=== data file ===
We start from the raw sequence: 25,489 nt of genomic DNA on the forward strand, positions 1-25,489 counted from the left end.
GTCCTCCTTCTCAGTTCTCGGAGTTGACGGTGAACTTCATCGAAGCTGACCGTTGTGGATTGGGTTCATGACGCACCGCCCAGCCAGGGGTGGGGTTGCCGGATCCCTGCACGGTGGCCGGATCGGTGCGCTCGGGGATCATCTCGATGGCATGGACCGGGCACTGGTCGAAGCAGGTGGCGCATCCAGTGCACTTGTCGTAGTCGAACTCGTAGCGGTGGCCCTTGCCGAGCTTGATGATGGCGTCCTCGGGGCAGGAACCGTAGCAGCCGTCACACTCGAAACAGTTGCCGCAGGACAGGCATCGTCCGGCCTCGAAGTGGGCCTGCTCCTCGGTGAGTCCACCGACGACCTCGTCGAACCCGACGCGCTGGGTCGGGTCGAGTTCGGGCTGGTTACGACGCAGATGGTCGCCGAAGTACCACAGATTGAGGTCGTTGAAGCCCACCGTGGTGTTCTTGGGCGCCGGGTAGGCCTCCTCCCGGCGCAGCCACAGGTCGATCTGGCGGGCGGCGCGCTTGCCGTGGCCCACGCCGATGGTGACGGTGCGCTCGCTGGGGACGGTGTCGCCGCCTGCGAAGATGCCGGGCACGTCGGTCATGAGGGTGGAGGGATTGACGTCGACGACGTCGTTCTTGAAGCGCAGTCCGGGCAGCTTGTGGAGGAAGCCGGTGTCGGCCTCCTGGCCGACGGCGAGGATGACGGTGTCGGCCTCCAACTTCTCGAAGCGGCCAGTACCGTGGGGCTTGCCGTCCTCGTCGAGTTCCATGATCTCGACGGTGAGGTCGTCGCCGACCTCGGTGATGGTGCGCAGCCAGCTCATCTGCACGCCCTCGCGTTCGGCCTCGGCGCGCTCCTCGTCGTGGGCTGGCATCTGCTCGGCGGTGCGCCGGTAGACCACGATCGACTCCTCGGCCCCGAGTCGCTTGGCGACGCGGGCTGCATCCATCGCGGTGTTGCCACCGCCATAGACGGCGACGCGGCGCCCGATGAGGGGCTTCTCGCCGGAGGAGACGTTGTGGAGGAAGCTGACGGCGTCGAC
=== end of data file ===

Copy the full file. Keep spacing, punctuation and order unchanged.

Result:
We start from the raw sequence: 25,489 nt of genomic DNA on the forward strand, positions 1-25,489 counted from the left end.
GTCCTCCTTCTCAGTTCTCGGAGTTGACGGTGAACTTCATCGAAGCTGACCGTTGTGGATTGGGTTCATGACGCACCGCCCAGCCAGGGGTGGGGTTGCCGGATCCCTGCACGGTGGCCGGATCGGTGCGCTCGGGGATCATCTCGATGGCATGGACCGGGCACTGGTCGAAGCAGGTGGCGCATCCAGTGCACTTGTCGTAGTCGAACTCGTAGCGGTGGCCCTTGCCGAGCTTGATGATGGCGTCCTCGGGGCAGGAACCGTAGCAGCCGTCACACTCGAAACAGTTGCCGCAGGACAGGCATCGTCCGGCCTCGAAGTGGGCCTGCTCCTCGGTGAGTCCACCGACGACCTCGTCGAACCCGACGCGCTGGGTCGGGTCGAGTTCGGGCTGGTTACGACGCAGATGGTCGCCGAAGTACCACAGATTGAGGTCGTTGAAGCCCACCGTGGTGTTCTTGGGCGCCGGGTAGGCCTCCTCCCGGCGCAGCCACAGGTCGATCTGGCGGGCGGCGCGCTTGCCGTGGCCCACGCCGATGGTGACGGTGCGCTCGCTGGGGACGGTGTCGCCGCCTGCGAAGATGCCGGGCACGTCGGTCATGAGGGTGGAGGGATTGACGTCGACGACGTCGTTCTTGAAGCGCAGTCCGGGCAGCTTGTGGAGGAAGCCGGTGTCGGCCTCCTGGCCGACGGCGAGGATGACGGTGTCGGCCTCCAACTTCTCGAAGCGGCCAGTACCGTGGGGCTTGCCGTCCTCGTCGAGTTCCATGATCTCGACGGTGAGGTCGTCGCCGACCTCGGTGATGGTGCGCAGCCAGCTCATCTGCACGCCCTCGCGTTCGGCCTCGGCGCGCTCCTCGTCGTGGGCTGGCATCTGCTCGGCGGTGCGCCGGTAGACCACGATCGACTCCTCGGCCCCGAGTCGCTTGGCGACGCGGGCTGCATCCATCGCGGTGTTGCCACCGCCATAGACGGCGACGCGGCGCCCGATGAGGGGCTTCTCGCCGGAGGAGACGTTGTGGAGGAAGCTGACGGCGTCGAC